Photo of the week: All bark and no bite


Brussels’ Museum of Natural Sciences is working full speed to prepare 850 stuffed animals for a brand new gallery

Living Planet

Taxidermist Ellen Carlier works to stuff a wild dog for a new gallery planned for the Museum of Natural Sciences in Brussels. Staff there are working full out on a brand new exhibition space that will open later this year.

Living Planet will be a permanent gallery featuring 850 stuffed animal specimens. The collection will cover every order of animal on earth and explore all of the different biotopes they inhabit.

“The idea is to create a total picture of biodiversity on the planet,” said Sophie Boitsios, head of the project at the museum. “Visitors will learn how all the species relate to each other and how the co-exist. It will also provide a better understanding of the problems that the planet is facing.”

Living Planet will inhabit two floors of the museum that previously housed an exhibition on whales. The beloved blue whale skeleton still hangs there and will remain in the new gallery. The new gallery will also be fitted with interactive installations, touchable 3D models and visual media.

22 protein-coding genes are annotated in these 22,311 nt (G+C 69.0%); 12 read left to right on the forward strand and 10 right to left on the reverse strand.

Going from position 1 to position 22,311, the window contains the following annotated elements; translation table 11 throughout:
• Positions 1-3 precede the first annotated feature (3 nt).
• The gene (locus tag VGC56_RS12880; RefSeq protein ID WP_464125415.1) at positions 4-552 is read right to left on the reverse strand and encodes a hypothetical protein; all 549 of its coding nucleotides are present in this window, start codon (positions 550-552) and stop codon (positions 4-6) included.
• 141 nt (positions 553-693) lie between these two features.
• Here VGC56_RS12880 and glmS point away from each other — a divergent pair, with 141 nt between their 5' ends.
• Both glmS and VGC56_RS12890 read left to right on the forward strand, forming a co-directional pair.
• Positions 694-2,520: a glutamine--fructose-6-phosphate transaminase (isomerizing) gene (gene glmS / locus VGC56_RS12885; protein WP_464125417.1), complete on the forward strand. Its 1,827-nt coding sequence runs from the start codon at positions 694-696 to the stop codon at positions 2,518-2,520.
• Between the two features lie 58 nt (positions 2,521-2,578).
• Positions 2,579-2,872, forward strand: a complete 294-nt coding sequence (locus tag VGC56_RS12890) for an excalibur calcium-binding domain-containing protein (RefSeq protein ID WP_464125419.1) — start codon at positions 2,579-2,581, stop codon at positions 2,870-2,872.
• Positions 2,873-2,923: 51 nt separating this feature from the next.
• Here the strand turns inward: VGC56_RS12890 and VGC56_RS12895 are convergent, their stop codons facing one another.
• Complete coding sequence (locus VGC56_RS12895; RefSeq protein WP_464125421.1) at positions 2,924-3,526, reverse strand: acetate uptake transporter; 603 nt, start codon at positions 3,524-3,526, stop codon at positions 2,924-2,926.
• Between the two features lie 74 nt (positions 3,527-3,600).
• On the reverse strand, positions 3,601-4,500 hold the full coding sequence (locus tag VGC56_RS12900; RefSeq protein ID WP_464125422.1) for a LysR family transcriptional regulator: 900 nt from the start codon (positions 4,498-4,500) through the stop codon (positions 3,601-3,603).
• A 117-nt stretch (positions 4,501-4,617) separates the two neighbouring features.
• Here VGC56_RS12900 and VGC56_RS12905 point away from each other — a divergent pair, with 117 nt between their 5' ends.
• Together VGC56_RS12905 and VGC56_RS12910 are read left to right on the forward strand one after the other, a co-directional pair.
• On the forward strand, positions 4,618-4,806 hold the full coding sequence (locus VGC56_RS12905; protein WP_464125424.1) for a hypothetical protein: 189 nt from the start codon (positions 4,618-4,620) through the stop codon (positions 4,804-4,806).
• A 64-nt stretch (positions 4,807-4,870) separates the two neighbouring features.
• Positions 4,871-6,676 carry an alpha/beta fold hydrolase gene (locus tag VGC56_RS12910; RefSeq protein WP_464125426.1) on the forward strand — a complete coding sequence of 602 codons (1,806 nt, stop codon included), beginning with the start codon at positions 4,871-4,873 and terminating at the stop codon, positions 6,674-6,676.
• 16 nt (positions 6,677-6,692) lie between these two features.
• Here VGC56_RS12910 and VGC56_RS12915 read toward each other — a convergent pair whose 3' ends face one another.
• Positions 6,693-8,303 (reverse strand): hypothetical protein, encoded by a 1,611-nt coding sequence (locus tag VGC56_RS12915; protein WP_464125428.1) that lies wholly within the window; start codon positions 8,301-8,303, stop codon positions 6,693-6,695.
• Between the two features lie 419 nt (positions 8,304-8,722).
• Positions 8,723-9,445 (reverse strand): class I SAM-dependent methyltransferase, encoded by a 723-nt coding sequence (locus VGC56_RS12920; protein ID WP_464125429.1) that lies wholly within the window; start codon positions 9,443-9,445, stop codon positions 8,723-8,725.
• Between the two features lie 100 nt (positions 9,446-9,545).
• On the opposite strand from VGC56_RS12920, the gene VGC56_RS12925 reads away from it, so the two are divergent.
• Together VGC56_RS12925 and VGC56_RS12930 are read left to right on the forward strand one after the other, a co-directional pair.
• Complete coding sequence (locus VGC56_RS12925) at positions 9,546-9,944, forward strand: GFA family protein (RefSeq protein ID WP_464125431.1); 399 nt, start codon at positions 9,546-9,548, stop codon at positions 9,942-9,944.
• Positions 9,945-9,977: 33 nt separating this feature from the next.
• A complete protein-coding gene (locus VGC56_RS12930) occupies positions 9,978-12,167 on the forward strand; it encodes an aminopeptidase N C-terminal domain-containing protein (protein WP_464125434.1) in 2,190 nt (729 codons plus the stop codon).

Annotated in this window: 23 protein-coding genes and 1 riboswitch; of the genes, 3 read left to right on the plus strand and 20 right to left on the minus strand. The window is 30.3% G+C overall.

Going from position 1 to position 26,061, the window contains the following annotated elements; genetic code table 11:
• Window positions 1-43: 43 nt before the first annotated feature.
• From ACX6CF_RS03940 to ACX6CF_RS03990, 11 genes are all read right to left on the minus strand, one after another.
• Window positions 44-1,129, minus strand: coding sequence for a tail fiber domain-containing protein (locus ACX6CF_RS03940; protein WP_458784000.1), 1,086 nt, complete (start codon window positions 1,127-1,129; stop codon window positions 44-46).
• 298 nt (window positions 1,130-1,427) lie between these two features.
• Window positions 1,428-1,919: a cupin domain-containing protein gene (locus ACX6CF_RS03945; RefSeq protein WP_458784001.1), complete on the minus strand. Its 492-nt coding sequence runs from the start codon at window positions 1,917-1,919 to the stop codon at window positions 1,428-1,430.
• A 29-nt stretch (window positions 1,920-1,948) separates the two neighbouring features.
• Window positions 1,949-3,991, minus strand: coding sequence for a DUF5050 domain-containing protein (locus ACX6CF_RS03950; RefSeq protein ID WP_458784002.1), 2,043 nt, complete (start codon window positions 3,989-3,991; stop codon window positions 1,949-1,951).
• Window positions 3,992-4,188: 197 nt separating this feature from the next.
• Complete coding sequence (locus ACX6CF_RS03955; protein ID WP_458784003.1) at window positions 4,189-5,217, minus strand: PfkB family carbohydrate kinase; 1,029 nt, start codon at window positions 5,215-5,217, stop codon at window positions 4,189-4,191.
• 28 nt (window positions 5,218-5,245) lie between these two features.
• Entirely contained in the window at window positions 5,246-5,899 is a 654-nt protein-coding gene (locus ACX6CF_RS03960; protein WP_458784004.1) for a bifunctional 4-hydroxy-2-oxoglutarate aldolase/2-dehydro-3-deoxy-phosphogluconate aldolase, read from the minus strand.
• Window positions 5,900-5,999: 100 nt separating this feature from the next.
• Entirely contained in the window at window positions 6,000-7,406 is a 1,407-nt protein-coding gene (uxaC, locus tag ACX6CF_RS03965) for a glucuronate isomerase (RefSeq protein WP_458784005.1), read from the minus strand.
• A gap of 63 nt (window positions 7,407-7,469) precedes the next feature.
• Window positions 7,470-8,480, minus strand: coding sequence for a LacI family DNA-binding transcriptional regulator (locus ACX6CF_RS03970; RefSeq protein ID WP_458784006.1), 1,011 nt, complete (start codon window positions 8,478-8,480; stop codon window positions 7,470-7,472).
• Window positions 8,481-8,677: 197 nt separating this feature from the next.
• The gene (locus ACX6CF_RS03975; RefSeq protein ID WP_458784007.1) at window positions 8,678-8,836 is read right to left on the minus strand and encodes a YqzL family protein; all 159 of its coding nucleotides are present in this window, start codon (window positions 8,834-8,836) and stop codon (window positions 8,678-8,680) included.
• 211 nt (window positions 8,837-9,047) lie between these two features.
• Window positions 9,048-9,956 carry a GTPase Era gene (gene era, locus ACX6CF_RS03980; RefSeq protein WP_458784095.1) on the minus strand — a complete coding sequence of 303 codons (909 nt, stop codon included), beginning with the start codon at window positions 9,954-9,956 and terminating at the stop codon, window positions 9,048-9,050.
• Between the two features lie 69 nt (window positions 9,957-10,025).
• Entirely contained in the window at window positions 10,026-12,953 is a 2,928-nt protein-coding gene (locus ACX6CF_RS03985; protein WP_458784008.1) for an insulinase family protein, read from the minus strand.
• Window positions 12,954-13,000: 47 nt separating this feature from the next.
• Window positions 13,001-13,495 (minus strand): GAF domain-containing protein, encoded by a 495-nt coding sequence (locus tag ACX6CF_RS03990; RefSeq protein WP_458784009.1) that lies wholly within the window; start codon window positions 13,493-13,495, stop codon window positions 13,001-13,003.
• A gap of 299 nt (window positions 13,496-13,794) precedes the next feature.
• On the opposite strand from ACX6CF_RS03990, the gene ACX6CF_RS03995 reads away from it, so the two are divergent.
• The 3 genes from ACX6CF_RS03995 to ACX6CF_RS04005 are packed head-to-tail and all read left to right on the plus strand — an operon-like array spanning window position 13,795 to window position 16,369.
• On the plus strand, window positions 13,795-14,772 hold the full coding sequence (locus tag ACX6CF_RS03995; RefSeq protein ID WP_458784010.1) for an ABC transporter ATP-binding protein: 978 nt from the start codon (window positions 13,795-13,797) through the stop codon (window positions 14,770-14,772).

Fur extensions

Most of the stuffed animal specimens are from the museum’s vast collection and are being mended and freshened up as needed. Others came from animals that had died at Antwerp Zoo or at animal rescue centres.

The opening of the gallery will be the end of a very long-term project. Preparing all of the animals has been an enourmous effort. “It takes up to a month to prepare a small mammal,” says Ellen Carlier, who is a taxidermist working on the project. “For larger animals, it takes longer. Their skin has to be dipped in large baths.”

Carlier is currently working on a wild dog from Africa. Large patches of its hair are missing from its body. “We are replacing it with hair that we will collect from salons in the Matongé neighbourhood,” she says, referring to Brussels’ lively African quarter. “You can find hair extensions there in any colour and material.”

Photo ©Thierry Roge/BELGA